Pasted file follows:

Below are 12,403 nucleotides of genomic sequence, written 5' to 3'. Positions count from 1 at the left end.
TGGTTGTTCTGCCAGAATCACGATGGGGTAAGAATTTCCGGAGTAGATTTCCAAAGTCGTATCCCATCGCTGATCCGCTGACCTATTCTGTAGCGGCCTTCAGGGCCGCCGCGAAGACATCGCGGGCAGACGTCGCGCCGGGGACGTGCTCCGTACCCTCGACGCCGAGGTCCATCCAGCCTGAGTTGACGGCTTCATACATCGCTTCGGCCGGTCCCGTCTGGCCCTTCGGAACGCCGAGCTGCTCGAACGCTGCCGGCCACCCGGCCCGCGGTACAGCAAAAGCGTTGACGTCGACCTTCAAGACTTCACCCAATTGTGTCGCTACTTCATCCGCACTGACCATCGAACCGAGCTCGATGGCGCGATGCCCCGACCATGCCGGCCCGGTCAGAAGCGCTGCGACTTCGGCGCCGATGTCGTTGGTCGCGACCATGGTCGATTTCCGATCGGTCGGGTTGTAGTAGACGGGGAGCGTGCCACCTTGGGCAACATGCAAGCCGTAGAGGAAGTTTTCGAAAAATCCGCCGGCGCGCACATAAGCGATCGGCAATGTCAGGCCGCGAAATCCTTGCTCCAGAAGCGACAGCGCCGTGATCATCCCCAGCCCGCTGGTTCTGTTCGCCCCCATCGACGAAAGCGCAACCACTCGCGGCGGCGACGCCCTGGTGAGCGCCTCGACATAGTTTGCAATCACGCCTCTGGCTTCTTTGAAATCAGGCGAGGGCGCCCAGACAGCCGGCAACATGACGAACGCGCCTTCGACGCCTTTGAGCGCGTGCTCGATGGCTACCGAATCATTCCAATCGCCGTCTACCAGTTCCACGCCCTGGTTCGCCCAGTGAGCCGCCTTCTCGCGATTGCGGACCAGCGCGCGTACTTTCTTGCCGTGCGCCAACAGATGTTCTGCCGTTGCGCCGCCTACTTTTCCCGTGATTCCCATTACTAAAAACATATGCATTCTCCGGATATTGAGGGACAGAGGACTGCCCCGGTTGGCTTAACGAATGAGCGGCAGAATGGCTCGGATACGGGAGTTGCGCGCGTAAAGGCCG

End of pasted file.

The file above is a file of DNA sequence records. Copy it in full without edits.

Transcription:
Below are 12,403 nucleotides of genomic sequence, written 5' to 3'. Positions count from 1 at the left end.
TGGTTGTTCTGCCAGAATCACGATGGGGTAAGAATTTCCGGAGTAGATTTCCAAAGTCGTATCCCATCGCTGATCCGCTGACCTATTCTGTAGCGGCCTTCAGGGCCGCCGCGAAGACATCGCGGGCAGACGTCGCGCCGGGGACGTGCTCCGTACCCTCGACGCCGAGGTCCATCCAGCCTGAGTTGACGGCTTCATACATCGCTTCGGCCGGTCCCGTCTGGCCCTTCGGAACGCCGAGCTGCTCGAACGCTGCCGGCCACCCGGCCCGCGGTACAGCAAAAGCGTTGACGTCGACCTTCAAGACTTCACCCAATTGTGTCGCTACTTCATCCGCACTGACCATCGAACCGAGCTCGATGGCGCGATGCCCCGACCATGCCGGCCCGGTCAGAAGCGCTGCGACTTCGGCGCCGATGTCGTTGGTCGCGACCATGGTCGATTTCCGATCGGTCGGGTTGTAGTAGACGGGGAGCGTGCCACCTTGGGCAACATGCAAGCCGTAGAGGAAGTTTTCGAAAAATCCGCCGGCGCGCACATAAGCGATCGGCAATGTCAGGCCGCGAAATCCTTGCTCCAGAAGCGACAGCGCCGTGATCATCCCCAGCCCGCTGGTTCTGTTCGCCCCCATCGACGAAAGCGCAACCACTCGCGGCGGCGACGCCCTGGTGAGCGCCTCGACATAGTTTGCAATCACGCCTCTGGCTTCTTTGAAATCAGGCGAGGGCGCCCAGACAGCCGGCAACATGACGAACGCGCCTTCGACGCCTTTGAGCGCGTGCTCGATGGCTACCGAATCATTCCAATCGCCGTCTACCAGTTCCACGCCCTGGTTCGCCCAGTGAGCCGCCTTCTCGCGATTGCGGACCAGCGCGCGTACTTTCTTGCCGTGCGCCAACAGATGTTCTGCCGTTGCGCCGCCTACTTTTCCCGTGATTCCCATTACTAAAAACATATGCATTCTCCGGATATTGAGGGACAGAGGACTGCCCCGGTTGGCTTAACGAATGAGCGGCAGAATGGCTCGGATACGGGAGTTGCGCGCGTAAAGGCCG